Litigations themselves, a common feature of vulture funds’ techniques to force repayment, can be financially costly for countries that already lack financial resources. When the country has to repay the vulture fund, if often must cut social budgets. This has a negative impact on human rights but also on the country’s development. The report presents the case of Malawi, which in 2002, sold the maize from its food reserve agency to raise funds to repay loans. 7 million people out of a population of 11 million faced food shortage as a consequence.

Vulture fund activities also threatened the IMF IMF
International Monetary Fund
Along with the World Bank, the IMF was founded on the day the Bretton Woods Agreements were signed. Its first mission was to support the new system of standard exchange rates.

When the Bretton Wood fixed rates system came to an end in 1971, the main function of the IMF became that of being both policeman and fireman for global capital: it acts as policeman when it enforces its Structural Adjustment Policies and as fireman when it steps in to help out governments in risk of defaulting on debt repayments.

As for the World Bank, a weighted voting system operates: depending on the amount paid as contribution by each member state. 85% of the votes is required to modify the IMF Charter (which means that the USA with 17,68% % of the votes has a de facto veto on any change).

The institution is dominated by five countries: the United States (16,74%), Japan (6,23%), Germany (5,81%), France (4,29%) and the UK (4,29%).
The other 183 member countries are divided into groups led by one country. The most important one (6,57% of the votes) is led by Belgium. The least important group of countries (1,55% of the votes) is led by Gabon and brings together African countries.

and World Bank World Bank
The World Bank was founded as part of the new international monetary system set up at Bretton Woods in 1944. Its capital is provided by member states’ contributions and loans on the international money markets. It financed public and private projects in Third World and East European countries.

It consists of several closely associated institutions, among which :

1. The International Bank for Reconstruction and Development (IBRD, 189 members in 2017), which provides loans in productive sectors such as farming or energy ;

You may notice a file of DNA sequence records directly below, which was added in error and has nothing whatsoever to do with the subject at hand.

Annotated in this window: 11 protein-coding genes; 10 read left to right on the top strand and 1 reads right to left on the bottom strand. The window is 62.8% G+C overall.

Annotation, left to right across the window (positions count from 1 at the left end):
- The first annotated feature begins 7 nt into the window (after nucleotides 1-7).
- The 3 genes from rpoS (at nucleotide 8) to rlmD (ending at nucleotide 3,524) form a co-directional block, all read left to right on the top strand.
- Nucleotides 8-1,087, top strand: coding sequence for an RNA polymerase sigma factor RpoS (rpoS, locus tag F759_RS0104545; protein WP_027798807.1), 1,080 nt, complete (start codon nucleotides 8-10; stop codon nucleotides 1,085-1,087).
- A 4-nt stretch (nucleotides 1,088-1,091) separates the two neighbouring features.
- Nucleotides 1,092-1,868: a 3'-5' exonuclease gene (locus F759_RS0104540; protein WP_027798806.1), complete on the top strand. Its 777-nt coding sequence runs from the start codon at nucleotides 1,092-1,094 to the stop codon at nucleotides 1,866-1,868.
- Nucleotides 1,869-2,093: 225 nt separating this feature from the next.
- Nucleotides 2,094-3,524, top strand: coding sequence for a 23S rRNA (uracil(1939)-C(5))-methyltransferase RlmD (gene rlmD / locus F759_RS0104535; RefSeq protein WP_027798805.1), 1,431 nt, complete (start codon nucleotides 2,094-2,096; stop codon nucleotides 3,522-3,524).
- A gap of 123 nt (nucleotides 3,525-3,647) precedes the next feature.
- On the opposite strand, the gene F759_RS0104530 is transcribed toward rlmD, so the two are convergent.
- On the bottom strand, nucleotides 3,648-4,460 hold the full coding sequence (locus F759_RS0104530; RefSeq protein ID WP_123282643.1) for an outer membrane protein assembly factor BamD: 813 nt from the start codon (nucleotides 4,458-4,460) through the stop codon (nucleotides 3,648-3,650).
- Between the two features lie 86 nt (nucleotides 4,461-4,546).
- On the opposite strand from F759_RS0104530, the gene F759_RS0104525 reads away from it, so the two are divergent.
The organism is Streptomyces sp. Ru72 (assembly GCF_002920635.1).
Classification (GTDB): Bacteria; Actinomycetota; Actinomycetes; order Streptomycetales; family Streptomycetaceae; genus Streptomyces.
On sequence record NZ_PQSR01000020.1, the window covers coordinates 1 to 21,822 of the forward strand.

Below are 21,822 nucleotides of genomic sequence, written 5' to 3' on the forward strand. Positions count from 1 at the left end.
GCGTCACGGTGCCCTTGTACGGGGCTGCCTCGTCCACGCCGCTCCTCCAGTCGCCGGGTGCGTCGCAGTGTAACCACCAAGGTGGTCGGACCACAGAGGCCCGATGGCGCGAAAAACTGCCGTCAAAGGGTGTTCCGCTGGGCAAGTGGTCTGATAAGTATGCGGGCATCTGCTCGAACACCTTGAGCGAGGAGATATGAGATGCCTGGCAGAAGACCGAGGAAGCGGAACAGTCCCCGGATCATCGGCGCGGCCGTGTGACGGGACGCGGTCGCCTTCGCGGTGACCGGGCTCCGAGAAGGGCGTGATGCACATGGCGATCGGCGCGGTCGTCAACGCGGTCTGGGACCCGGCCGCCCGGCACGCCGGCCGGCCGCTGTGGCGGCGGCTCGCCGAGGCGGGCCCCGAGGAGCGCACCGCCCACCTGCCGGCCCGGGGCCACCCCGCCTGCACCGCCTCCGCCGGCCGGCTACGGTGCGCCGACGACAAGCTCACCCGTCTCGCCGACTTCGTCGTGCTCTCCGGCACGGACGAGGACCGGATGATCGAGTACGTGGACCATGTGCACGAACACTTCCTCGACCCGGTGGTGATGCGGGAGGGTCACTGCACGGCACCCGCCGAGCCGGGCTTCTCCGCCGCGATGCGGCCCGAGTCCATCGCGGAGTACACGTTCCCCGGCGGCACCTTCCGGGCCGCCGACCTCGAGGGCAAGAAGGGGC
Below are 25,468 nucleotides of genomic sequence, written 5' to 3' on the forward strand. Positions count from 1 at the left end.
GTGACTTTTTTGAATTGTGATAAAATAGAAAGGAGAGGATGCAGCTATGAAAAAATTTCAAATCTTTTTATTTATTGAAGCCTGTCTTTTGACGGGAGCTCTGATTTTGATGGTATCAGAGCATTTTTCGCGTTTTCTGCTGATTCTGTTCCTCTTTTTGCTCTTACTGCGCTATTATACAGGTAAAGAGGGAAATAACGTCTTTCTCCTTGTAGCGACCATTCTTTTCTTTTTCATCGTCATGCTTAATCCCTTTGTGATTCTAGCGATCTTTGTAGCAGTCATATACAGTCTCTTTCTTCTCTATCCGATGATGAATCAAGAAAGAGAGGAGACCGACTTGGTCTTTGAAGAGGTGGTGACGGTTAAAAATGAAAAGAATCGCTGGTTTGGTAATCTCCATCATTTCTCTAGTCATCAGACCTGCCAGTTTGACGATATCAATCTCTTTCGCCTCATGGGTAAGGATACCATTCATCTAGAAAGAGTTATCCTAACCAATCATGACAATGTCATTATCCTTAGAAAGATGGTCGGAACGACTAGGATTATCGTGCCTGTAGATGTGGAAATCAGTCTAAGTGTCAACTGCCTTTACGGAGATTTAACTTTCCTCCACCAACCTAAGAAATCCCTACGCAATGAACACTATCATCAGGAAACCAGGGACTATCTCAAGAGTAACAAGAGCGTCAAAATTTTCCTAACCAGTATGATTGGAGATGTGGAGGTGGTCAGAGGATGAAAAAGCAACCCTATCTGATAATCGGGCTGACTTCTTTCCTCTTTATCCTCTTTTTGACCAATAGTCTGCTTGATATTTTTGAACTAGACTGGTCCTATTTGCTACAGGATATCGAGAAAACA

2. The International Development Association (IDA, 159 members in 1997), which provides less advanced countries with long-term loans (35-40 years) at very low interest (1%) ;

3. The International Finance Corporation (IFC), which provides both loan and equity finance for business ventures in developing countries.

As Third World Debt gets worse, the World Bank (along with the IMF) tends to adopt a macro-economic perspective. For instance, it enforces adjustment policies that are intended to balance heavily indebted countries’ payments. The World Bank advises those countries that have to undergo the IMF’s therapy on such matters as how to reduce budget deficits, round up savings, enduce foreign investors to settle within their borders, or free prices and exchange rates.

Heavily Indebted Poor Countries Heavily Indebted Poor Countries
In 1996 the IMF and the World Bank launched an initiative aimed at reducing the debt burden for some 41 heavily indebted poor countries (HIPC), whose total debts amount to about 10% of the Third World Debt. The list includes 33 countries in Sub-Saharan Africa.

The idea at the back of the initiative is as follows: a country on the HIPC list can start an SAP programme of twice three years. At the end of the first stage (first three years) IMF experts assess the ’sustainability’ of the country’s debt (from medium term projections of the country’s balance of payments and of the net present value (NPV) of debt to exports ratio.